Lipopolysaccharide (LPS), what you need to know…
June 17, 2014
What is Lipopolysaccharide?
Lipopolysaccharide (LPS), a component of the outer membrane of Gram-negative bacteria, is a potent stimulator of the vertebrate innate immune system. This innate immune system, mediated by macrophages and dendritic cells, generates a rapid response to infectious agents. Structural patterns common to diverse LPS molecules are recognized by Toll-like receptors (TLR) and accessory proteins in serum. LPS released from bacterial membranes is bound to LPS binding protein (LBP) in serum, transferred to CD 14, an LPS receptor glycoprotein, and presented to the TLR-4-MD-2 complex, stimulating production of cytokines.
LPS has a wide range of uses in research and drug development. It may be used to stimulate immune cells and investigate the innate immune response. In drug development, structurally modified LPS forms, such as Lipid A, have been used as vaccine adjuvants. LPS-derived oligosaccharides have been conjugated to carrier proteins in the development of LPS containing human vaccines. On the other side of the spectrum of uses, LPS stimulation of the inflammation cascade is the cause of sepsis; thus, LPS and the triggered signaling pathways which lead to production of cytokines are targets for drug development.
The newest LPS from List Labs:
List Labs provides LPS types referenced in the studies below, E. coli O111:B4, Product # 421 and E. coli O55:B5, Product # 423. We have also added a highly purified LPS from E. coli O113, Product #433, a valuable tool in immunology research. Additionally, to support work with whooping cough vaccines, we now provide LPS from Bordetella pertussis, Product #400. New product descriptions follow:
#433, HPT™ LPS, highly purified from Escherichia coli O113
HPTTM Lipopolysaccharide (LPS) serotype O113, Highly Purified Toxin, is produced by methods ensuring the greater purity of the product. This process uses a hot phenol extraction and proprietary chromatographic methods that effectively remove traces of protein and nucleic acid while maintaining consistently high activity reported in units of endotoxin. Removal of these intrinsic proteins is important in that they may activate TLR 2 if present. If there is any concern that signaling pathways are triggered by protein contaminants, this is a good LPS to use. This LPS type was used for the National Reference Endotoxin and for the Second International Standard for Endotoxin.
#400, HPT™ LPS, highly purified from Bordetella pertussis strain 165
List Labs has developed new products in the Bordetella pertussis family due to the whooping cough outbreaks and the renewed interest in evaluation of vaccines. B. pertussis LPS, product # 400, is isolated from native cultures of B. pertussis strain 165, and as such has an abbreviated structure, comprised of lipid A and a core oligosaccharide without an O-specific polysaccharide side chain. In isolated B. pertussis LPS, some congeners have a trisaccharide in place of the O-chain and some do not. HPTTM, Highly Purified Toxin, is prepared by hot phenol extraction and proprietary chromatographic methods that effectively remove traces of protein and nucleic acid while maintaining a consistently high concentration of endotoxin units.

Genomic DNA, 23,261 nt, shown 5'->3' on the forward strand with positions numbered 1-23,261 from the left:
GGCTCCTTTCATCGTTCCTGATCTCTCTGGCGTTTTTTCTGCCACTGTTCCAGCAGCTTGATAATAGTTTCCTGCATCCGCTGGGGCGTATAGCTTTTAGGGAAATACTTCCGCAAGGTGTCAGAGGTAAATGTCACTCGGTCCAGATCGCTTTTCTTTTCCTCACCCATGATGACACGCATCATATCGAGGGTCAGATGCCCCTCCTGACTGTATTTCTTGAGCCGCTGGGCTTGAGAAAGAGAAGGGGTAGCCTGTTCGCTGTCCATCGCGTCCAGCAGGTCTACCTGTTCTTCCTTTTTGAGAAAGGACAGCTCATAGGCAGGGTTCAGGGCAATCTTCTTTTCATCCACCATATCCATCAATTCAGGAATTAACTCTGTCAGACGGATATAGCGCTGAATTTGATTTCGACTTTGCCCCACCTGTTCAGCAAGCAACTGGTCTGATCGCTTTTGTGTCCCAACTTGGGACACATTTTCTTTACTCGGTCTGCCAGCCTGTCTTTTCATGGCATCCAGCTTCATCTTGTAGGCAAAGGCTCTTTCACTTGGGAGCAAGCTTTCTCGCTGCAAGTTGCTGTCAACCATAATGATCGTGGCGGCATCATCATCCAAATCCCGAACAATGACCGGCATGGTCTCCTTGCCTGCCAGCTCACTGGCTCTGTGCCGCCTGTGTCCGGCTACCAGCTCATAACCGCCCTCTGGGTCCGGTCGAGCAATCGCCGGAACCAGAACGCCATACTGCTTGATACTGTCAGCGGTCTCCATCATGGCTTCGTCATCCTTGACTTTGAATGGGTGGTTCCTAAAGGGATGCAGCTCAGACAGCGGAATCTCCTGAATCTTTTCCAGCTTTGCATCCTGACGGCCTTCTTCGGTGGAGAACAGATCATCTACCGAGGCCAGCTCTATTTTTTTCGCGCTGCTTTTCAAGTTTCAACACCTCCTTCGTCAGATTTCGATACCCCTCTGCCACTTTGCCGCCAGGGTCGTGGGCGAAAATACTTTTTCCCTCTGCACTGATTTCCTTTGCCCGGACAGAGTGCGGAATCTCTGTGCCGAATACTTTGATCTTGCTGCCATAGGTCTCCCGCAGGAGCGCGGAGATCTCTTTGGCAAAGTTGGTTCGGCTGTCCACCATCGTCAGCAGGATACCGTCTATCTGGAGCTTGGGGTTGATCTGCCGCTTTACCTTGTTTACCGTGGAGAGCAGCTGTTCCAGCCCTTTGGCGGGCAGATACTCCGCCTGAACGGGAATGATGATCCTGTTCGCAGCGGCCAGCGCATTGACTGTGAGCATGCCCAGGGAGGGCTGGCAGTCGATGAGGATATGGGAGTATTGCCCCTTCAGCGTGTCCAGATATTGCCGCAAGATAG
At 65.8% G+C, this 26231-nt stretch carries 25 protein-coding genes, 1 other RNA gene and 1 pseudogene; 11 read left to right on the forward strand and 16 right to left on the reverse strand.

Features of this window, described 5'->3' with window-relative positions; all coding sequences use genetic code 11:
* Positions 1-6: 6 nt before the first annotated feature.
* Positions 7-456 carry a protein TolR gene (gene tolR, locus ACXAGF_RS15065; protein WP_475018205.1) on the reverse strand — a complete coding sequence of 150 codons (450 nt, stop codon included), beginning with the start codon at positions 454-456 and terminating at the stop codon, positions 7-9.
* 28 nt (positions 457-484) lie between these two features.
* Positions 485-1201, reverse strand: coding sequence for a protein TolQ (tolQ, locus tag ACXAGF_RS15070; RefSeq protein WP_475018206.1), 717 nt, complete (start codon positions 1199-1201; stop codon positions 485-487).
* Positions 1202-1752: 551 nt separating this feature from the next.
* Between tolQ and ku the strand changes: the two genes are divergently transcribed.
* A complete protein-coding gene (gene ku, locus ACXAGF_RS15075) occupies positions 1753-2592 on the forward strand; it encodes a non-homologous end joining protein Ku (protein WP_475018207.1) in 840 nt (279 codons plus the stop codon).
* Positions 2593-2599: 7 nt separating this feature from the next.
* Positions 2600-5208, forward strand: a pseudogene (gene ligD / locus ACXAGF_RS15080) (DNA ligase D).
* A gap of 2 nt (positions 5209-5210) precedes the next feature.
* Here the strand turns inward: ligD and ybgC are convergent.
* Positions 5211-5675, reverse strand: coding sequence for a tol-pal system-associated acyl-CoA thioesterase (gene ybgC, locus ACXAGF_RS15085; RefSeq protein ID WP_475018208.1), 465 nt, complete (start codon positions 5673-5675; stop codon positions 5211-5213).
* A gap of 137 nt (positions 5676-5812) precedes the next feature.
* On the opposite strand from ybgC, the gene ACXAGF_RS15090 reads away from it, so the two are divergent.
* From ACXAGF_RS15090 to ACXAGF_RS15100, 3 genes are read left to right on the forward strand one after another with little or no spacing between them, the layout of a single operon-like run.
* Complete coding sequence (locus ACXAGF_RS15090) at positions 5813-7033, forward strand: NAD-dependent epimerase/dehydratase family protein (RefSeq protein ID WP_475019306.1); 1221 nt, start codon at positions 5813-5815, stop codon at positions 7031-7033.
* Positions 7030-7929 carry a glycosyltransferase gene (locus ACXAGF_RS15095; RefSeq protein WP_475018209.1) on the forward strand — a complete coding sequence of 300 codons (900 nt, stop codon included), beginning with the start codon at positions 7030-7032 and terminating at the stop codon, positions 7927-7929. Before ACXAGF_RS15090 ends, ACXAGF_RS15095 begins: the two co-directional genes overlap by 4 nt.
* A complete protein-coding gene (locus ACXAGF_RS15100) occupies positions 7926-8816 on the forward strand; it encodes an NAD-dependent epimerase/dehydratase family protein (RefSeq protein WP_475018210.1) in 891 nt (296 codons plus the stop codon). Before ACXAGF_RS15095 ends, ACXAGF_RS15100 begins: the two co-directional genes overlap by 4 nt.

For more information on LPS from List Labs click here.
Use our useful Citation Finder to see List Labs lipopolysaccharides used in research.
Other citations include:
Kubler-Kielb J (2011) Conjugation of LPS-Derived Oligosaccharides to Proteins Using Oxime Chemistry. Bioconjugation Protocols, Methods in Molecular Biology 751:317-327. PMID: 21674340.
To determine if a potential drug could attenuate the consequences of exposure to LPS, a mouse model of LPS induced sepsis was created through injection of 10 mg/kg E. coli O111:B4 LPS.
Chang Y-C,Tsai M-H, Sheu W, Hsieh S-C and Chiang A-N (2013) The Therapeutic Potential and Mechanisms of Action of Quercetin in Relation to Lipopolysaccharide-Induced Sepsis In Vitro and In Vivo. PLoS One 8(11):e80744. PMC3834323.
In a study of the activation of coagulation, Pawlinski et al created a mouse model of endotoxemia with a single intraperitoneal injection of 5 mg/kg of E. coli O111:B4 LPS.
Pawlinski R, Wang JG, Owens AP 3rd, Williams J, Antoniak S, Tencati M, Luther T, Rowley JW, Low EN, Weyrich AS and Mackman N (2010) Hematopoietic and Nonhematopoietic Cell Tissue Factor Activates the Coagulation Cascade in Endotoxemic Mice. Blood 116(5):806–814. PMC2918334.
LPS induces a model of inflammatory pain in the mouse paw. With the use of mutant mice, Calil et al were able to identify the signaling pathway involved in this pain model.
Calil IL, Zarpelon AC, Guerrero AT, Alves-Filho JC, Ferreira SH, et al. (2014) Lipopolysaccharide Induces Inflammatory Hyperalgesia Triggering a TLR4/MyD88-Dependent Cytokine Cascade in the Mice Paw. PLoS ONE 9(3):e90013. PMC3940714.
Mühlbauer et al carried out experiments in cell culture using 0.5 to 1 µg/ml of E. coli O111:B4 to demonstrate the induction of the intracellular pattern recognition receptor Nod2.
Mühlbauer M, Cheely AW,Yenugu S and Jobim C (2008) Regulation and Functional Impact of Lipopolysaccharide Induced Nod2 Gene Expression in the Murine Epididymal Epithelial Cell Line PC1. Immunology 124:256-264. PMC2566630.
Systemic administration of LPS exacerbates the formation of brain lesions in brains of mice. These lesions play a key role both in acute brain disorders such as stroke, traumatic brain injury, and in chronic neurodegenerative disorders such as Alzheimer disease, Parkinson disease, or amyotrophic lateral sclerosis.